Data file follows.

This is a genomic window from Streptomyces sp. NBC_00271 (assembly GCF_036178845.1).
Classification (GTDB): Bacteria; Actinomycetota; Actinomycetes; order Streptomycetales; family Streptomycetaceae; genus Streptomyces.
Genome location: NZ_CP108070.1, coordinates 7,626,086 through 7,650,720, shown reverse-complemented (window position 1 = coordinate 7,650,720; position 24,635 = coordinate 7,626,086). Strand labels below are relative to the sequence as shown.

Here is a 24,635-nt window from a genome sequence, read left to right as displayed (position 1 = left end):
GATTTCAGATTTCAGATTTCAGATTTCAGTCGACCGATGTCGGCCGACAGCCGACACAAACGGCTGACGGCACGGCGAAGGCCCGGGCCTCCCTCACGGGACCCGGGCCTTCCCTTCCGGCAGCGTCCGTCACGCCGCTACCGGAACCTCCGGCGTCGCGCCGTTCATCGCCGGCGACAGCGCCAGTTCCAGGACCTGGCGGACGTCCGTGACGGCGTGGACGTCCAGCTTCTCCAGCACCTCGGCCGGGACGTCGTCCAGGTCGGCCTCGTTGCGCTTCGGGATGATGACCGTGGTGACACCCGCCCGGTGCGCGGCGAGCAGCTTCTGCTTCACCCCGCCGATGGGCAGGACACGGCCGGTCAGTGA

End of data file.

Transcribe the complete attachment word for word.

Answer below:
This is a genomic window from Streptomyces sp. NBC_00271 (assembly GCF_036178845.1).
Classification (GTDB): Bacteria; Actinomycetota; Actinomycetes; order Streptomycetales; family Streptomycetaceae; genus Streptomyces.
Genome location: NZ_CP108070.1, coordinates 7,626,086 through 7,650,720, shown reverse-complemented (window position 1 = coordinate 7,650,720; position 24,635 = coordinate 7,626,086). Strand labels below are relative to the sequence as shown.

Here is a 24,635-nt window from a genome sequence, read left to right as displayed (position 1 = left end):
GATTTCAGATTTCAGATTTCAGATTTCAGTCGACCGATGTCGGCCGACAGCCGACACAAACGGCTGACGGCACGGCGAAGGCCCGGGCCTCCCTCACGGGACCCGGGCCTTCCCTTCCGGCAGCGTCCGTCACGCCGCTACCGGAACCTCCGGCGTCGCGCCGTTCATCGCCGGCGACAGCGCCAGTTCCAGGACCTGGCGGACGTCCGTGACGGCGTGGACGTCCAGCTTCTCCAGCACCTCGGCCGGGACGTCGTCCAGGTCGGCCTCGTTGCGCTTCGGGATGATGACCGTGGTGACACCCGCCCGGTGCGCGGCGAGCAGCTTCTGCTTCACCCCGCCGATGGGCAGGACACGGCCGGTCAGTGA